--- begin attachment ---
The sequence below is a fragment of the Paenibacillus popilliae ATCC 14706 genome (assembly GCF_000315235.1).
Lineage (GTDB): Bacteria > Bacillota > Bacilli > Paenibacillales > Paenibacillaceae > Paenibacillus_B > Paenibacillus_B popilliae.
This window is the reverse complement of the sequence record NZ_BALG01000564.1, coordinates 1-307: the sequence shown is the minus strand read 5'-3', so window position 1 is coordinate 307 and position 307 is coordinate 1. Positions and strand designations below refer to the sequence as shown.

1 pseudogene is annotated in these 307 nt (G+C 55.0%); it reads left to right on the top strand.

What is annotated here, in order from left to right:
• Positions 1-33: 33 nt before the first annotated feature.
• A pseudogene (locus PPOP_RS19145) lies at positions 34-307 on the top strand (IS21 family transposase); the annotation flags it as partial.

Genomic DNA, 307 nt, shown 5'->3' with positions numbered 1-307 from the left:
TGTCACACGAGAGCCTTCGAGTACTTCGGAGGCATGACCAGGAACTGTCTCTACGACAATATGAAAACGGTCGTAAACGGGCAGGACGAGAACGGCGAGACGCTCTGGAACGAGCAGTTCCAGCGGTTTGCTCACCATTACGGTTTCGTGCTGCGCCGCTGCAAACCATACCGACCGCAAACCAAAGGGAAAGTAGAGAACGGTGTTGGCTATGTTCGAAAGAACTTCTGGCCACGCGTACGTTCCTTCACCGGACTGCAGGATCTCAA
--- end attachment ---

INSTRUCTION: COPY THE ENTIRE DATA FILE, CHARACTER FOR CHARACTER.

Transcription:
The sequence below is a fragment of the Paenibacillus popilliae ATCC 14706 genome (assembly GCF_000315235.1).
Lineage (GTDB): Bacteria > Bacillota > Bacilli > Paenibacillales > Paenibacillaceae > Paenibacillus_B > Paenibacillus_B popilliae.
This window is the reverse complement of the sequence record NZ_BALG01000564.1, coordinates 1-307: the sequence shown is the minus strand read 5'-3', so window position 1 is coordinate 307 and position 307 is coordinate 1. Positions and strand designations below refer to the sequence as shown.

1 pseudogene is annotated in these 307 nt (G+C 55.0%); it reads left to right on the top strand.

What is annotated here, in order from left to right:
• Positions 1-33: 33 nt before the first annotated feature.
• A pseudogene (locus PPOP_RS19145) lies at positions 34-307 on the top strand (IS21 family transposase); the annotation flags it as partial.

Genomic DNA, 307 nt, shown 5'->3' with positions numbered 1-307 from the left:
TGTCACACGAGAGCCTTCGAGTACTTCGGAGGCATGACCAGGAACTGTCTCTACGACAATATGAAAACGGTCGTAAACGGGCAGGACGAGAACGGCGAGACGCTCTGGAACGAGCAGTTCCAGCGGTTTGCTCACCATTACGGTTTCGTGCTGCGCCGCTGCAAACCATACCGACCGCAAACCAAAGGGAAAGTAGAGAACGGTGTTGGCTATGTTCGAAAGAACTTCTGGCCACGCGTACGTTCCTTCACCGGACTGCAGGATCTCAA